- Wartime Images, Peacetime Wounds: The Media and the Gustafsen Lake Standoff
Media images of armed First Nations blockading roads and occupying land have recently declined. Sandra Lambertus's study of the Gustafsen Lake Standoff of 1995, however, should give one pause before accepting at face value what is offered in TV, radio, and print media. [End Page 458]
Using various forms of media analysis, Lambertus offers an overview of the general course of events during the standoff, and the efforts of the media, government, RCMP, and Native protestors to shape the message disseminated to the public. As she notes, the story of Gustafsen Lake is 'a story of manipulation of media.' Her use of interviews with RCMP and journalists is particularly useful in her deconstruction of the standoff, and the media's role in it.
c RCMP led him into a carefully planned trap. Lambertus reveals how the Mounties used a local journalist to relay messages to Clark, allowed Clark access to the Native camp at Gustafsen Lake, and eventually accepted him as a spokesperson for the camp. The RCMP was actually waiting for Clark to 'self-destruct.' Clark did what the RCMP psychologist hoped: he took a radical approach to the situation, was arrested by the RCMP, and was eventually charged with contempt by a British Columbia judge. Clark was neutralized.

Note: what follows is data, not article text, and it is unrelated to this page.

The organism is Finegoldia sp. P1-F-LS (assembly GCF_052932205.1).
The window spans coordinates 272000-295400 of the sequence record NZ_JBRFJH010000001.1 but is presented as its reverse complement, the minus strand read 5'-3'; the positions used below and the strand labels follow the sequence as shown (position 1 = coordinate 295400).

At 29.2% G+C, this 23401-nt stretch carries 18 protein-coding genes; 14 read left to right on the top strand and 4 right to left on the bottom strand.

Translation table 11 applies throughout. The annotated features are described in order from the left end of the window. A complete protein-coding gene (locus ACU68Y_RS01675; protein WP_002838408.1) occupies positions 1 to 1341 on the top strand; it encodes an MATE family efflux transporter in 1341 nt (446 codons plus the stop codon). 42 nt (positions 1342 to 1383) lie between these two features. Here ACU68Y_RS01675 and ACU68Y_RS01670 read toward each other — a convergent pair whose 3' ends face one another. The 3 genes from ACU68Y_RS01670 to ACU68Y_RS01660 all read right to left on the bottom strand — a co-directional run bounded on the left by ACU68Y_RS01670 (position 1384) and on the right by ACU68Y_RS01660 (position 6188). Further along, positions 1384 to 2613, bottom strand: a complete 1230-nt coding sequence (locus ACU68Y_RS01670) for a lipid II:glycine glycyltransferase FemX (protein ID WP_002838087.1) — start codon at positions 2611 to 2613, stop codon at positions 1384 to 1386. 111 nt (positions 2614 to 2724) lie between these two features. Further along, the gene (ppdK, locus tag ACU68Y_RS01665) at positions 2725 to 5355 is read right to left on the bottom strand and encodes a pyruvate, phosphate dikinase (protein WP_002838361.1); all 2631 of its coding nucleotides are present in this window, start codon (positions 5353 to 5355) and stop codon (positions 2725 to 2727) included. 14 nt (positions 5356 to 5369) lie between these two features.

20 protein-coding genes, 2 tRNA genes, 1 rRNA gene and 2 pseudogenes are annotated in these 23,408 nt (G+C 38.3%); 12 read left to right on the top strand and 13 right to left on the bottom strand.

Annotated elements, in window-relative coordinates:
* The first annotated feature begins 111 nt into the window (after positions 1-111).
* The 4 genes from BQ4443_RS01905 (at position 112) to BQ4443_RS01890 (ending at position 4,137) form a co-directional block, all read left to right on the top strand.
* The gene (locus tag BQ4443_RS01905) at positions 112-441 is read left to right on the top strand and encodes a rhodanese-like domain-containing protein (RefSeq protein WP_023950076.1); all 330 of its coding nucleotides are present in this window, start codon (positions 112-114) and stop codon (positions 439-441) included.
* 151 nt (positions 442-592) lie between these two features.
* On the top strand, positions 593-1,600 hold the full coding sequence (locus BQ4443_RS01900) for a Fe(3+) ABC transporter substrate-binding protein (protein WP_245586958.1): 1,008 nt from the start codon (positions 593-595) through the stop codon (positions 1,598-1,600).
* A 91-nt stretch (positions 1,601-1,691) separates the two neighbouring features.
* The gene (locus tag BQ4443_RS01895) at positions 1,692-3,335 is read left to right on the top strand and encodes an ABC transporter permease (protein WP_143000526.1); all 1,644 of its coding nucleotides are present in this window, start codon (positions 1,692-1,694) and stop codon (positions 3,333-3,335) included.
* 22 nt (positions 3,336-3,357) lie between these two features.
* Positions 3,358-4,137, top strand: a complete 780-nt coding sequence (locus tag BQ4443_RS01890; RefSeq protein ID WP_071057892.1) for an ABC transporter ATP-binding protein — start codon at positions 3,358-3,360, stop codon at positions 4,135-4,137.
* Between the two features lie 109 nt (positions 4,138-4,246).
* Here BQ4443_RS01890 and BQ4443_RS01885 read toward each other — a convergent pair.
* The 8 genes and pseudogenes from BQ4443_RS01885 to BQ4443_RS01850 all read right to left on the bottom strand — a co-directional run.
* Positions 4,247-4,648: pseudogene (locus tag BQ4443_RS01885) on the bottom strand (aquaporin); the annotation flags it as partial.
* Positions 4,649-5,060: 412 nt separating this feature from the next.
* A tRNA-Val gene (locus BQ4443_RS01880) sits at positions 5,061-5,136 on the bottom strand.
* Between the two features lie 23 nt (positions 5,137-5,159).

If Lambertus's book has a failing, it is its focus on the RCMP. Clearly the Mounties manipulated the situation, and Lambertus does an excellent job outlining this. However, the attitude of the media is appalling. If the RCMP manipulated Clark, the journalists exploited his flamboyant personality for TV. Concern with content led journalists to sacrifice analysis. It is part of the broader problem of twenty-four-hour news - information overload without context. Her treatment of the CBC's role in broadcasting a radio message to the camp, at the RCMP's request, highlights this. She asks if the CBC became an agent of the RCMP, a fair question. However, does twenty-four-hour news and the desire for the scoop make the media an easy target? Equally interesting is the apparent backpedalling and navel-gazing of the CBC after they failed to get the promised scoop for complying.
Little attention is devoted to the role of the Natives in their efforts to manipulate the media. The media has its stereotypes of First Nations, but I would suggest that stereotyping is a reciprocal process. Lambertus's analysis of the shoot-outs between the Natives and the RCMP focuses almost entirely on how the Mounties controlled and handled information, but there is nothing on the efforts of camp members to do likewise. However, despite these weaknesses, Lambertus's book offers a useful analysis of the media's role in the Gustafsen Lake Standoff, and the efforts of all the players to manipulate it. [End Page 459]
David Calverley, Faculty of Education, Nipissing University